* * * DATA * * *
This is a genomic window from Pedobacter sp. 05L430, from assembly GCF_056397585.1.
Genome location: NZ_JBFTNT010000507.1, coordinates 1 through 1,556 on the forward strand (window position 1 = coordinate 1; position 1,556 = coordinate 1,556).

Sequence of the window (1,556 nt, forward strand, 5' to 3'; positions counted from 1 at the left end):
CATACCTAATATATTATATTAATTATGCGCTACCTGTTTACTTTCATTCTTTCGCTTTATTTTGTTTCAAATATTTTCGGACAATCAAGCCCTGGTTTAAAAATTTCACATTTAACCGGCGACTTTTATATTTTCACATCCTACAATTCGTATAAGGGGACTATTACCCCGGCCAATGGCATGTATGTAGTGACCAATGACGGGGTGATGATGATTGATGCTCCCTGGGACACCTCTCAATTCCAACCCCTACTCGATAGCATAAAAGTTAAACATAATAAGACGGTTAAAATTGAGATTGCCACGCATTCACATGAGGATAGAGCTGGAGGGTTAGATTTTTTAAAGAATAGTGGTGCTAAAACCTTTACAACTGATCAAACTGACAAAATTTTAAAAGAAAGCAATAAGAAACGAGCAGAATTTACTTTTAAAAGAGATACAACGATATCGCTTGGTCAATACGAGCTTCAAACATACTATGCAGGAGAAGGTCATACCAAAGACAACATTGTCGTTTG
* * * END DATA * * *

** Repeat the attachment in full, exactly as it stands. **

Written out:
This is a genomic window from Pedobacter sp. 05L430, from assembly GCF_056397585.1.
Genome location: NZ_JBFTNT010000507.1, coordinates 1 through 1,556 on the forward strand (window position 1 = coordinate 1; position 1,556 = coordinate 1,556).

Sequence of the window (1,556 nt, forward strand, 5' to 3'; positions counted from 1 at the left end):
CATACCTAATATATTATATTAATTATGCGCTACCTGTTTACTTTCATTCTTTCGCTTTATTTTGTTTCAAATATTTTCGGACAATCAAGCCCTGGTTTAAAAATTTCACATTTAACCGGCGACTTTTATATTTTCACATCCTACAATTCGTATAAGGGGACTATTACCCCGGCCAATGGCATGTATGTAGTGACCAATGACGGGGTGATGATGATTGATGCTCCCTGGGACACCTCTCAATTCCAACCCCTACTCGATAGCATAAAAGTTAAACATAATAAGACGGTTAAAATTGAGATTGCCACGCATTCACATGAGGATAGAGCTGGAGGGTTAGATTTTTTAAAGAATAGTGGTGCTAAAACCTTTACAACTGATCAAACTGACAAAATTTTAAAAGAAAGCAATAAGAAACGAGCAGAATTTACTTTTAAAAGAGATACAACGATATCGCTTGGTCAATACGAGCTTCAAACATACTATGCAGGAGAAGGTCATACCAAAGACAACATTGTCGTTTG